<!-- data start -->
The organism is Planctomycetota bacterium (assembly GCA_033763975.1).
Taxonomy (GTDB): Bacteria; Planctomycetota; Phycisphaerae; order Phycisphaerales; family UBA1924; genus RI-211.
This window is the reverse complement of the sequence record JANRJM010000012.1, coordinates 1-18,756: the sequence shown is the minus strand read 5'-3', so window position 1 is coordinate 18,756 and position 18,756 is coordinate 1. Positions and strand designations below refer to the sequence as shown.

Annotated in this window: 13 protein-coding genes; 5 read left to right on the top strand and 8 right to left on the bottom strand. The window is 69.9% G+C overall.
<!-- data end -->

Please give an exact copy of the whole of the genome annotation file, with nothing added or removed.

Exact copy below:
The organism is Planctomycetota bacterium (assembly GCA_033763975.1).
Taxonomy (GTDB): Bacteria; Planctomycetota; Phycisphaerae; order Phycisphaerales; family UBA1924; genus RI-211.
This window is the reverse complement of the sequence record JANRJM010000012.1, coordinates 1-18,756: the sequence shown is the minus strand read 5'-3', so window position 1 is coordinate 18,756 and position 18,756 is coordinate 1. Positions and strand designations below refer to the sequence as shown.

Annotated in this window: 13 protein-coding genes; 5 read left to right on the top strand and 8 right to left on the bottom strand. The window is 69.9% G+C overall.